Appellant, in defense, testified generally that on November 22nd he went to the Drive-In at Imperial Beach with Shields and Womack and there met their friends; that they later went to a party, and then drove away; that they stopped at San Ysidro for a short time and then drove on to the border; that he remained in his automobile while Shields and Womack left the car and said they would come back in 10 or 15 minutes; that he waited that time but his companions failed to return and he went home; that on November 23rd he, Shields and Womack were together at the Drive-In until late in the evening; that they drove through Logan Heights, passing the Dependable TV store; that he mentioned he used to work there and remembered he still had a key to the place; that when he mentioned it his companions said they wanted to enter the store; that he said "If you're stupid enough to go in you are on your own"; that he gave them the key, let them out of the car, and drove around the corner; that he [164 Cal. App. 2d 727] waited there quite a while and then drove through an alley observing a police car there, and proceeded downtown; that he returned to the alley in 10 or 15 minutes, heard his companions calling to him, and picked them up. He then testified that on November 24th he again went to the Drive-In and met Shields and Womack, and he and Womack planned to meet Shields later in Pacific Beach; that he and Womack drove to Mount Soledad and did some "hamming" there and then went to the Drive-In where they again met Shields; that they entered Shields' car and drove to the Aztec Bar; that Shields and Womack went into the bar and appellant drove around in Shields' car; and that he started toward a girlfriend's house when he had trouble with the car and had to back around the corner; that there he saw a police car and a cab; that he was taken to the cab driver and was permitted to leave; and that he drove away thinking of why he was stopped.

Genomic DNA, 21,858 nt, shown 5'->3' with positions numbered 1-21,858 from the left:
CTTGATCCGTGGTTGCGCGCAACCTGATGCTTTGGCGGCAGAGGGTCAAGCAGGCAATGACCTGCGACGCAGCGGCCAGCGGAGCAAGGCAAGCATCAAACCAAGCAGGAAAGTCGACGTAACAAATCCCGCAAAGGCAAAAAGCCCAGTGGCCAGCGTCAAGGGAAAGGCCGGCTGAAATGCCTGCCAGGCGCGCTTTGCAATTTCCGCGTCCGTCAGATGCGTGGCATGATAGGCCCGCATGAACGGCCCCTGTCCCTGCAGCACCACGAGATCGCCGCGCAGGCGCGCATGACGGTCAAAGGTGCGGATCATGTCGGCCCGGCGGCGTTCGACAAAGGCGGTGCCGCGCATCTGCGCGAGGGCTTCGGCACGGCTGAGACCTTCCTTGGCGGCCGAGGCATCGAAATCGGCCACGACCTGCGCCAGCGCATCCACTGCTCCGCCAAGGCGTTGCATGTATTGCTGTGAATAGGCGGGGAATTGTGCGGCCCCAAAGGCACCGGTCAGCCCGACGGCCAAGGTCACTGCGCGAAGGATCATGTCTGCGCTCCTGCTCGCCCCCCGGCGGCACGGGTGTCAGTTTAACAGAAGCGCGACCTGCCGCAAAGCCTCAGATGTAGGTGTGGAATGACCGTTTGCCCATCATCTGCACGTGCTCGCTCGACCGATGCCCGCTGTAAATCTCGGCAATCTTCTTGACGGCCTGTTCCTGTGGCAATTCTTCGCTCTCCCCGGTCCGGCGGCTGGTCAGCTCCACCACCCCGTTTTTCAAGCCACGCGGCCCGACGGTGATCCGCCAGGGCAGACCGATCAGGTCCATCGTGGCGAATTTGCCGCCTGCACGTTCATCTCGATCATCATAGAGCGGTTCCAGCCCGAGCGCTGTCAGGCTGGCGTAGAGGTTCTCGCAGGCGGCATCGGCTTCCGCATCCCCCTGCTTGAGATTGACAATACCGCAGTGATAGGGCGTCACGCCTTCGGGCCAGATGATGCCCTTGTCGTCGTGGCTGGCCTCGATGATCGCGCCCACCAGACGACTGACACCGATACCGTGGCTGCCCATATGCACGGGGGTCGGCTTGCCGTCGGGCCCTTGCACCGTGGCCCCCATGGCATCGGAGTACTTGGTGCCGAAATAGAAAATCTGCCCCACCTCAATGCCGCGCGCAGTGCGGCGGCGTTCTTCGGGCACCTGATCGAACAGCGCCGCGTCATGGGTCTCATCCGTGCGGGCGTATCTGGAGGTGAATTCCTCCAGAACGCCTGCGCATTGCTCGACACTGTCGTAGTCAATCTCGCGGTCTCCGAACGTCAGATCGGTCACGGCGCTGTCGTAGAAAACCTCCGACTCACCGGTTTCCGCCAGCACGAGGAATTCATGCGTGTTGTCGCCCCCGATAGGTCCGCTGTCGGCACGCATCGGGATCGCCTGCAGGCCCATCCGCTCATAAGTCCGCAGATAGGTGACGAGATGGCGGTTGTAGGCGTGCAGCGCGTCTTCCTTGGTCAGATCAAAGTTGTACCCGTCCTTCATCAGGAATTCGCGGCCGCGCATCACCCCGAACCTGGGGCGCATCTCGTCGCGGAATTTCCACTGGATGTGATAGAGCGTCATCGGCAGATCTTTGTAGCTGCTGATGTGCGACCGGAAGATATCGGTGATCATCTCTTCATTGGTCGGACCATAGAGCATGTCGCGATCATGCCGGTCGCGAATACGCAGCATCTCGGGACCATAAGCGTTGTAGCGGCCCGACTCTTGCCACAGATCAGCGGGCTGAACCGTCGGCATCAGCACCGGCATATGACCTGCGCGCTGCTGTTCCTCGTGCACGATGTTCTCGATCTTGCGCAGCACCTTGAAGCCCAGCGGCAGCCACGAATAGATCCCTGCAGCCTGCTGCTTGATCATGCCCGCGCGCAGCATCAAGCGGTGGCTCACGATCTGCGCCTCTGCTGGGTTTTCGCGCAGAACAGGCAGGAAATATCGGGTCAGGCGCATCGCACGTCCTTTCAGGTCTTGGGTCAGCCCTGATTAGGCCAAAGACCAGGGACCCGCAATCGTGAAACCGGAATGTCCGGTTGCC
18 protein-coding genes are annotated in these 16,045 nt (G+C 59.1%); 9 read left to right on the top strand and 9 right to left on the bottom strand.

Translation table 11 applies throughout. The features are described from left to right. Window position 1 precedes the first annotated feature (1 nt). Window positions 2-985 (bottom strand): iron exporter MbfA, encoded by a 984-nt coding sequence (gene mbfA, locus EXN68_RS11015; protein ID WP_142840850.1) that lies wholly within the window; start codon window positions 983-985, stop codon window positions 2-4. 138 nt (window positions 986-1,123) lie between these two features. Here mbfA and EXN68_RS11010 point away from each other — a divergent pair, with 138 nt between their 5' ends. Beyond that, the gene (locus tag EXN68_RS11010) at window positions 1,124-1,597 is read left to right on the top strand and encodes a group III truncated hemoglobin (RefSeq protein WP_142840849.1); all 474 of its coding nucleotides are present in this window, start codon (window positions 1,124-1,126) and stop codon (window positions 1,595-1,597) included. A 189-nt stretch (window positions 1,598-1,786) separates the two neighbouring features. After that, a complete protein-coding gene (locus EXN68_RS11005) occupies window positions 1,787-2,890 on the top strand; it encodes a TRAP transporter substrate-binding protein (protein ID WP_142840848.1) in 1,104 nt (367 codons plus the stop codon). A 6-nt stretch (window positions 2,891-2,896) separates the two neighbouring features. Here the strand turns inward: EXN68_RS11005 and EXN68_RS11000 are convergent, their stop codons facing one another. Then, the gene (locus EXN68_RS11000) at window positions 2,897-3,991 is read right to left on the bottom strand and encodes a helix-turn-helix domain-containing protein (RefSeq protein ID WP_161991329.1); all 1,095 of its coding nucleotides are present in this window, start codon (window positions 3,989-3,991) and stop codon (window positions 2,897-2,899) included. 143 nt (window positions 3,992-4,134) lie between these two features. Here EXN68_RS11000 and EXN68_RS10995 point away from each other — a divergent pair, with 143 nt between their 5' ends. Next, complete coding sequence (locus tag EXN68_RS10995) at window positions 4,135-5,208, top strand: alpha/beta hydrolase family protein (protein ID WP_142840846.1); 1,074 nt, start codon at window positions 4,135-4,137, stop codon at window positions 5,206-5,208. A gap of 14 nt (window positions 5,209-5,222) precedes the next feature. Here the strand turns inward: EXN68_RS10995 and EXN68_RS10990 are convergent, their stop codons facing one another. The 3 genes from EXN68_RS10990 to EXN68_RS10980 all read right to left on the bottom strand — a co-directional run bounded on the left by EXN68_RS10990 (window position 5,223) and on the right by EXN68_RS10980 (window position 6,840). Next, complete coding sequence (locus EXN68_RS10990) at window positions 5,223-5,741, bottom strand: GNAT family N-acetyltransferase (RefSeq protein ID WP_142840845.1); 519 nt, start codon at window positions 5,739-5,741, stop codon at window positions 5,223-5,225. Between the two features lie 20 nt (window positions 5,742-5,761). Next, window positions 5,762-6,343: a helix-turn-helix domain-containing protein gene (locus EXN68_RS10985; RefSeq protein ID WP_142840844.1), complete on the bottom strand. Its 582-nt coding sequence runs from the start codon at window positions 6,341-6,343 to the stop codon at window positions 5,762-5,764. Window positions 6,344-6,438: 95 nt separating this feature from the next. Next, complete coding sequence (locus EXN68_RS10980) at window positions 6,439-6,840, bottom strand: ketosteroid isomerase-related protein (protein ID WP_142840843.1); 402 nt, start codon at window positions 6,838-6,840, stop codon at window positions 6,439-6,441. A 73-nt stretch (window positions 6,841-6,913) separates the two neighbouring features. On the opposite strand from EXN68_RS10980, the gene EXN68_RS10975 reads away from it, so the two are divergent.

It appears that on testing the radio in the car it was tuned in for the police calls. A mere recitation of the testimony produced sufficiently establishes the commission of the crime, and there is sufficient corroborating evidence to satisfy the requirements of section 1111 of the Penal Code. (People v. Henderson, 34 Cal. 2d 340, 343 [209 P.2d 785]; People v. Trujillo, 32 Cal. 2d 105, 110 [194 P.2d 681]; People v. McLean, 84 Cal. 480, 481 [24 P. 32]; People v. Negra, 208 Cal. 64, 69 [280 P. 354].)
An examination of the record on appeal illustrates that the appellant received a fair trial; that there is sufficient evidence to support the judgment of conviction; and there is additional evidence, independent of the claimed coconspirators, enabling the jury to accept as true the accomplices' testimony.
Mussell, J., and Coughlin, J. pro tem., fn. * concurred.
FN *. Assigned by Chairman of Judicial Council.